Theoretical Considerations of Medical Necessity

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Coverage and payment for health care services begins with Medical Necessity. This term is critical to understanding Medicare coverage decisions. The origin of this term – medical necessity – is often traced to a frequently cited section of the Social Security Act with the following full and complete name:  The Social Security Laws,  Volume I, Social Security Act, Title XVIII (Health Insurance for the Aged and Disabled)  Part E, Section 1862 (a)(1)(A) [1] [2].  This is commonly abbreviated Section 1862 (a)(1)(A), which may also be written § 1862 (a)(1)(A).

The precise wording in section 1862 (a)(1)(A) of the law is the following:

Notwithstanding any other provision of this title, no payment may be made under part A or part B for any expenses incurred for items or services which, except for items and services described in a succeeding subparagraph, are not reasonable and necessary for the diagnosis or treatment of illness or injury or to improve the functioning of a malformed body member.

This principle requires that it must be clear that a medical service is both reasonable and necessary before the Medicare entitlement provides coverage.

Some would opine that Medical Necessity, like beauty, may reside in “the eye of the beholder”  [3] , and therefore may be  based on the subjective point of view of either the physician or patient seeking payment and coverage for a medical procedure.

In order to remove subjective bias from determination of medical necessity (to the maximum extent possible), coverage guidelines for an intervention (or medical service) have been suggested as follows: [4]

  • The intervention is used for a medical condition;
  • There is medical evidence to draw conclusions about the intervention’s effects on health outcomes;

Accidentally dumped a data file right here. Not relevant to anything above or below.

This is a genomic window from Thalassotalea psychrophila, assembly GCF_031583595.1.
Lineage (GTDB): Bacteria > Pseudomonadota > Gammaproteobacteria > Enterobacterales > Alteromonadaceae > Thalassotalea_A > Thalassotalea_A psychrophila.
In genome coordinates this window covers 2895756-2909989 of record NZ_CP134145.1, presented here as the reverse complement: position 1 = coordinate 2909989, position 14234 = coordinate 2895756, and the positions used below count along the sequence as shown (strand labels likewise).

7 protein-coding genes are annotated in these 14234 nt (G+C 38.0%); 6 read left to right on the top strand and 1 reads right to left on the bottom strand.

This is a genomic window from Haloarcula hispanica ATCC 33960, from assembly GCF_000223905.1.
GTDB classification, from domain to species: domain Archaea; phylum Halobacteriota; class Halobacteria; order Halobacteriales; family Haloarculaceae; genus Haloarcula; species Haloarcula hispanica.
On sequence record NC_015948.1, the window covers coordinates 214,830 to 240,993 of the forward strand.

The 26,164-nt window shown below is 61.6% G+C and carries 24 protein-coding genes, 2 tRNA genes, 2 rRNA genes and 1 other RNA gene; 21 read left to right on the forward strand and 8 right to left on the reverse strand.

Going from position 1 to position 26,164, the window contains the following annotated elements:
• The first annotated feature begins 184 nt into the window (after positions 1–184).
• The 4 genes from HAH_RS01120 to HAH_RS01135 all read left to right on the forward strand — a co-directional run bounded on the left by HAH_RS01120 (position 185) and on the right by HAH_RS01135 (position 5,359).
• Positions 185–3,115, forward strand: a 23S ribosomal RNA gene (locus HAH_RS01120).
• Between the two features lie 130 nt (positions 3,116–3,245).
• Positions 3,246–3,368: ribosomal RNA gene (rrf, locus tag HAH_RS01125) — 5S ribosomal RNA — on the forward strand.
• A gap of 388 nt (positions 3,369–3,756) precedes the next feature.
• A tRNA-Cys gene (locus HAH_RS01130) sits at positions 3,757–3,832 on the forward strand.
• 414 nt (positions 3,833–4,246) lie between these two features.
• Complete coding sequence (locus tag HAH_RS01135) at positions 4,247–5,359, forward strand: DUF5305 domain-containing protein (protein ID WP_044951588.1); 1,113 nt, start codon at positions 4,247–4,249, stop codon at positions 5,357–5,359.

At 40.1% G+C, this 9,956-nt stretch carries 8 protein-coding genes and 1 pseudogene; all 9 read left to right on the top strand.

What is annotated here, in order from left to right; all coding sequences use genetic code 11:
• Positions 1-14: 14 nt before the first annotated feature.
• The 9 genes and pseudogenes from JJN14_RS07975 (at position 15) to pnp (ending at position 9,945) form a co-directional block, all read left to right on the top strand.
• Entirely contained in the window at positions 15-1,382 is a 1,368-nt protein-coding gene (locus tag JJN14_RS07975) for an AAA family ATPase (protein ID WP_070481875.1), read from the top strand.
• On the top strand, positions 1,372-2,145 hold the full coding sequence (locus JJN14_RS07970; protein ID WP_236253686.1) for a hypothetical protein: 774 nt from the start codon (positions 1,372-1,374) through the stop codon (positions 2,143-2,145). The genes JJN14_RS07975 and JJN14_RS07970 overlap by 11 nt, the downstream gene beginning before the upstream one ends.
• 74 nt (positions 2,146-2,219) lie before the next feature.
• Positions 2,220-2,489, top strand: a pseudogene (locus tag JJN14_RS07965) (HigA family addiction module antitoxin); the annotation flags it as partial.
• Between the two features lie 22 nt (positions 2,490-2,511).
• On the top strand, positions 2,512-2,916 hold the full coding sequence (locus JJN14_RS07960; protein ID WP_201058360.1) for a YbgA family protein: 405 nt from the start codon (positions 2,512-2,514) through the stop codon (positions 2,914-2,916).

• Medical evidence demonstrates that the intervention can be expected to produce its intended effects;
  • Expected beneficial effects on health outcomes outweigh expected harmful effects.

Other standards have been suggested for medical necessity to include the following [5], namely that a service be:

  • Appropriate for symptoms, diagnosis, and treatment of a condition, illness, or injury.
  • Provided for diagnosis, direct care, or treatment.
  • In accordance with standards of good medical practice.
  • Not primarily for the convenience of the member or member’s provider.
  • The most appropriate supply or level of service that can be safely provided to the member.

An economic, or financial criterion is frequently added by private health insurers, namely  that the intervention must be the most “cost-effective method available to address the medical condition.”  In contrast, Medicare, for the most part, excludes the cost of a medical procedure from final decisions on Medicare coverage.  [6]

In summary “medical necessity” is frequently cited in determinations of coverage by Medicare and its Administrative Contractors. Some combination of the criteria listed above are the guidelines employed for most Medicare coverage decisions.